February is the month of love. We at Top Six List are bringing you exclusively selected extracts from love letters of famous poets and writers. Read them, get inspired and write your own love letter for your sweetheart.
1. Lord Byron
Lord Byron or George Gordon Byron was an Indian poet and one of the fore-runners of the Romantic Movement. Byron was an intense lover and felt love intense love. Even at the age of 8 he wrote about his first intense feelings for a distant cousin named Mary Duff. He had a number of mistresses and wrote enormous amount of passionate love letter to them. The following is an extract from one such love letter –
“If tears, which you saw & know I am not apt to shed, if the agitation in which I parted from you, agitation which you must have perceived through the whole of this most nervous nervous affair, did not commence till the moment of leaving you approached, if all that I have said & done, & am still but too ready to say & do, have not sufficiently proved what my real feelings are & must be ever towards you, my love, I have no other proof to offer.”
2. John Keats
Keats was an English Romantic poet and a comrade of Lord Byron. He died at the age of 25 and it was only four years before his death that his works started getting published. Toady his poetry and letters are one of the most revered and most analysed in English Literature. Keats had written the following letter to Fanny Brawne.
“So let me speak of your Beauty, though to my own endangering; if you could be so cruel to me as to try elsewhere its Power. You say you are afraid I shall think you do not love me – in saying this, you make me ache the more to be near you. I am at the diligent use of my faculties here; I do not pass a day without sprawling some blank verse or tagging some rhymes; and here I must confess, that (since I am on that subject) I love you the more in that I believe you have liked me for my own sake and for nothing else. I have met with women whom I really think would like to be married to a Poem and to be given away by a Novel.”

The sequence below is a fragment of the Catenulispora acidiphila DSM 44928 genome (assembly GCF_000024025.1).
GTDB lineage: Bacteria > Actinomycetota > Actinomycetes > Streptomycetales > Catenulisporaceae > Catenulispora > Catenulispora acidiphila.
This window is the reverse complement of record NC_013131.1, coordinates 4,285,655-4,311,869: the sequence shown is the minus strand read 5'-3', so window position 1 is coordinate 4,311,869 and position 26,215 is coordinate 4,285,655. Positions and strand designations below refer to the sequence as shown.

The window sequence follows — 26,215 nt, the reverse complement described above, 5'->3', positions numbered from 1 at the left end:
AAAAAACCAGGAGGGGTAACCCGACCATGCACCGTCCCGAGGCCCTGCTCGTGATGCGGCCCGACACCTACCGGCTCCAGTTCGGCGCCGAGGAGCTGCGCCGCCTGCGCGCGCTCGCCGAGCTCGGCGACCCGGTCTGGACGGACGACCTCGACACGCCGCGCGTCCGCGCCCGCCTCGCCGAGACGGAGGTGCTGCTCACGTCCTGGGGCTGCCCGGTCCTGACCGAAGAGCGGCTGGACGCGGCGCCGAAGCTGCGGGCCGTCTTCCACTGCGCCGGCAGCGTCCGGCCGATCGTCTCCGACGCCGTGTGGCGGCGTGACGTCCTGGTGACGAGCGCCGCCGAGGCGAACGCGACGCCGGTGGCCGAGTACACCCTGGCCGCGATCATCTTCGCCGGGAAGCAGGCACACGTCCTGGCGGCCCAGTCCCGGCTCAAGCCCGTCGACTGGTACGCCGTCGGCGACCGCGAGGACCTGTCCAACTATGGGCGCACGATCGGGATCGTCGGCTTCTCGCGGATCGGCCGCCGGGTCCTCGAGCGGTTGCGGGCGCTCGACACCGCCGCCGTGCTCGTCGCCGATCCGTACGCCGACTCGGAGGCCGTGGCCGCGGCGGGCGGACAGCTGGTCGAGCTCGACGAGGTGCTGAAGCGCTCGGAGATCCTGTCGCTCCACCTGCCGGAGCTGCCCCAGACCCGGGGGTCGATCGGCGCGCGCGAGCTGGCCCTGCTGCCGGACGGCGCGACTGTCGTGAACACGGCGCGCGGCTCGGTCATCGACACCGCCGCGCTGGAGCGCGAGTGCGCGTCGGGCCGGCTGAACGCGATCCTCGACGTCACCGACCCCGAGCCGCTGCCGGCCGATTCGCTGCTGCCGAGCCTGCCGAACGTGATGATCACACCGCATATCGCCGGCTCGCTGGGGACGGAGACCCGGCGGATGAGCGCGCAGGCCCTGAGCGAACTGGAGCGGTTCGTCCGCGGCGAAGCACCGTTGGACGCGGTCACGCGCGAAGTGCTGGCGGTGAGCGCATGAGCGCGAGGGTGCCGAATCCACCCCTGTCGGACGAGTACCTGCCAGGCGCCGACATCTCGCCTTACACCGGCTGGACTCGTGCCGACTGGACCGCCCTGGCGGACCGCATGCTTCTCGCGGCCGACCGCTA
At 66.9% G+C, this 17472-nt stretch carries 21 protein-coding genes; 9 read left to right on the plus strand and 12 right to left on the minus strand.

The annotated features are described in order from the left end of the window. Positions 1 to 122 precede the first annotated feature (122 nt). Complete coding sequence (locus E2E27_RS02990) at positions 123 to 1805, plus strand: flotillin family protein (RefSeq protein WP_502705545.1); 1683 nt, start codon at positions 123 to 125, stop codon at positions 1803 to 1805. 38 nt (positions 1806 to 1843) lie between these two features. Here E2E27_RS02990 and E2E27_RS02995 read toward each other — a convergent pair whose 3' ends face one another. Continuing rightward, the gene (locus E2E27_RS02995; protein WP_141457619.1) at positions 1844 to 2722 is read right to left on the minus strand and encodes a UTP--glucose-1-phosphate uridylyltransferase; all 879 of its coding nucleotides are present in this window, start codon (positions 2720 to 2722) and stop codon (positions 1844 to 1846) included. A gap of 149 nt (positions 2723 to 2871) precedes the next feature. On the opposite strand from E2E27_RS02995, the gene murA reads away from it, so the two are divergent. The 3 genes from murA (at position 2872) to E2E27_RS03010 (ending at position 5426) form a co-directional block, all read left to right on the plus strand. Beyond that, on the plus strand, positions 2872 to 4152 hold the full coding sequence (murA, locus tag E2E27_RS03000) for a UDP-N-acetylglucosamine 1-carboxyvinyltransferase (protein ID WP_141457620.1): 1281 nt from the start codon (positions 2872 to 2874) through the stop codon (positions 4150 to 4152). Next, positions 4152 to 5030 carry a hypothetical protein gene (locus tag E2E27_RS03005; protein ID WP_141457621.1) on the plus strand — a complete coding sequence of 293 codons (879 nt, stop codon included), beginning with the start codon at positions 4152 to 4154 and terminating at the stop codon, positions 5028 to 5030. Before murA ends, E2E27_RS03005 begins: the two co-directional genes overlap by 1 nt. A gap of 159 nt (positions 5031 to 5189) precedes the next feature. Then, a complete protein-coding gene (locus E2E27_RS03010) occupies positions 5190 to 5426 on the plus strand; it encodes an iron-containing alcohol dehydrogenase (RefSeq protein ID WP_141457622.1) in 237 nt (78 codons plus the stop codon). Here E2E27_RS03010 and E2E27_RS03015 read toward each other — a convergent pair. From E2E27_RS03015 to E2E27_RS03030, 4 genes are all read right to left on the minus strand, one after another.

3. Elizabeth Barrett Browning
Her poetry is widely read and appreciated. She was one of the most prominent poets of her time i.e. the Victorian era. She was a social activist too and had worked to reform in the child labour legislation. E.B. Browning even campaigned for the abolition of slavery. She was married to the famous poet Robert Browning.
“I was thinking the other day that certainly, and after all (or, rather, before all), I had loved you all my life unawares, that is, the idea of you. Women begin, for the most part (if ever so very little given to reverie) by meaning, in an aside to themselves, to love such and such an ideal, seen sometimes in a dream, and sometimes in a book, and forswearing their ancient faith as the years creep on.”
4. Katherine Mansfield
A revered modernist short fiction writer, Mansfield with other modernist writers such as D.H. Lawrence and Virginia Woolf. She was brought up in colonial New Zealand and later settled in the United Kingdom. She died at the age of 34.
“My darling, Do not imagine, because you find these lines in your private book that I have been trespassing. You know I have not – and where else shall I leave a love letter? For I long to write you a love letter tonight. You are all about me – I seem to breathe you – hear you – feel you in me and of me …”
5. Zelda Fitzgerald
She was an American novelist and an icon of the 1920s. Married to writer F. Scott Fitzgerald, she called her husband “the first American Flapper.” The following letter she had written to her husband.
“Darling – I love these velvet nights. I’ve never been able to decide … whether I love you most in the eternal classic half-lights where it blends with day or in the full religious fan-fare of mid-night or perhaps in the lux of noon. Anyway, I love you most and you ’phoned me just because you phoned me tonight – I walked on those telephone wires for two hours after holding your love like a parasol to balance me.”
6. Dylan Thomas
Thomas was a Welsh poet and writer. Today he is regarded as a significant 20th Century Welsh poets. Dylan Thomas was associated with modernism and neo-romanticism.
“Cat: my cat: If only you would write to me: My love, oh Cat. This is not, as it seems from the address above, a dive, a joint, saloon, etc, but the honourable & dignified headquarters of the dons of the University of Chicago. I love you. That is all I know. But all I know, too, is that I am writing into space: the kind of dreadful, unknown space I am just going to enter. I am going to Iowa, Illinois, Idaho, Indindiana, but these, though misspelt, are on the map. You are not. Have you forgotten me? I am the man you used to say you loved. I used to sleep in your arms – do you remember? But you never write. You are perhaps mindless of me. I am not of you. I love you.”